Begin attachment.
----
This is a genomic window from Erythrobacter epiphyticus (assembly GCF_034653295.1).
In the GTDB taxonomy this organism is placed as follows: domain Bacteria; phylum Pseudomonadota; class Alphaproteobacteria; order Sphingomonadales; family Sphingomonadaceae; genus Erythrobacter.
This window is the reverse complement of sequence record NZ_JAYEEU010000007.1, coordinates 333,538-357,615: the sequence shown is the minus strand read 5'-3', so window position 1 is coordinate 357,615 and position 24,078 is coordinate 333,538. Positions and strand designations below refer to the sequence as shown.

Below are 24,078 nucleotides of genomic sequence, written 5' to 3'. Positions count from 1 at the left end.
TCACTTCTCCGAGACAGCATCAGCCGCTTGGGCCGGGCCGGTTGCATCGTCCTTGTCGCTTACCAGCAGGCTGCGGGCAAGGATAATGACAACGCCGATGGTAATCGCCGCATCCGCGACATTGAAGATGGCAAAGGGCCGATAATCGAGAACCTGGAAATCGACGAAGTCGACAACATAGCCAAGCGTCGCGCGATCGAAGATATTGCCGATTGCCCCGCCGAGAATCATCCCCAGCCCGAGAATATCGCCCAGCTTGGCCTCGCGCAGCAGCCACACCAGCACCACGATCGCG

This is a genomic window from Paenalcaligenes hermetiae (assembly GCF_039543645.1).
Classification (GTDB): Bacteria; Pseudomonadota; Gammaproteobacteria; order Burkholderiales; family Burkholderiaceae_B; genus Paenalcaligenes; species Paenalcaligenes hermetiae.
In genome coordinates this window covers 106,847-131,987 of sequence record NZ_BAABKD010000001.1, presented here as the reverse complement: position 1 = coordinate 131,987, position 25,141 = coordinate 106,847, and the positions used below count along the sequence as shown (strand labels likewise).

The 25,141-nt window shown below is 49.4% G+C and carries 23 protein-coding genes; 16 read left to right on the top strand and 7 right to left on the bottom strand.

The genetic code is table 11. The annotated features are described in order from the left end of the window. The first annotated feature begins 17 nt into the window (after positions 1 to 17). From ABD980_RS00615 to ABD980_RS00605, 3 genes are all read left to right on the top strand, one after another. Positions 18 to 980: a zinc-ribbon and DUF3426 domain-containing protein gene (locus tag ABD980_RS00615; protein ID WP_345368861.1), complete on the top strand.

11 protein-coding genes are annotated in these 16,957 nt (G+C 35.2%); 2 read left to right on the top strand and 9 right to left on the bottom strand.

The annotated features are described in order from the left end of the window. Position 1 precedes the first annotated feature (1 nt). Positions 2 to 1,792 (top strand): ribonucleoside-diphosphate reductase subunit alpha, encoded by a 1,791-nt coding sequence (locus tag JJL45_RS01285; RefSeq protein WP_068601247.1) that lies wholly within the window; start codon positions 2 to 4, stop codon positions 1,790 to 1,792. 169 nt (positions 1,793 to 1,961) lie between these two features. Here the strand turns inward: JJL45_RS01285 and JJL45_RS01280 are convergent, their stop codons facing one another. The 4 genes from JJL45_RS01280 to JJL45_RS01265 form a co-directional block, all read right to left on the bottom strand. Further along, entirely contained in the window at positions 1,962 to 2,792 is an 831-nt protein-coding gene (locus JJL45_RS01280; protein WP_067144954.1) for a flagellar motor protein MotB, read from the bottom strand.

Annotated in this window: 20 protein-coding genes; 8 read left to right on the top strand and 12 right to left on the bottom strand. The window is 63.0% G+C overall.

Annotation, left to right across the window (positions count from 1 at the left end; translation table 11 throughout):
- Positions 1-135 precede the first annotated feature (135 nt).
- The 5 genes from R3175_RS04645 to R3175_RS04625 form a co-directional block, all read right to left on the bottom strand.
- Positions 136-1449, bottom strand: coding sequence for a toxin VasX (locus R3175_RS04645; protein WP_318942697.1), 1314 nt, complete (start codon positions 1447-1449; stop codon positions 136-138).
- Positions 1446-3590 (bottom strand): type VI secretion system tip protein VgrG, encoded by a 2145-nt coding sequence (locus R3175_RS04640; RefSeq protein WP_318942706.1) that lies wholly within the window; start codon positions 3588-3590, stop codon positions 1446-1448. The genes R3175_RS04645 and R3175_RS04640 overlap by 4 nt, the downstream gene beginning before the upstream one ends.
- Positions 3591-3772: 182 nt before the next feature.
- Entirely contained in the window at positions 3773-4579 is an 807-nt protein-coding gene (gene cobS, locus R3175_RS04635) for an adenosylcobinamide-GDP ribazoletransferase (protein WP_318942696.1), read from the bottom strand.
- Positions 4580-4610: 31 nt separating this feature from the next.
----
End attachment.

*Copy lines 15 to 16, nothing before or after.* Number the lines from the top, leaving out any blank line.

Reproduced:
- Positions 1-135 precede the first annotated feature (135 nt).
- The 5 genes from R3175_RS04645 to R3175_RS04625 form a co-directional block, all read right to left on the bottom strand.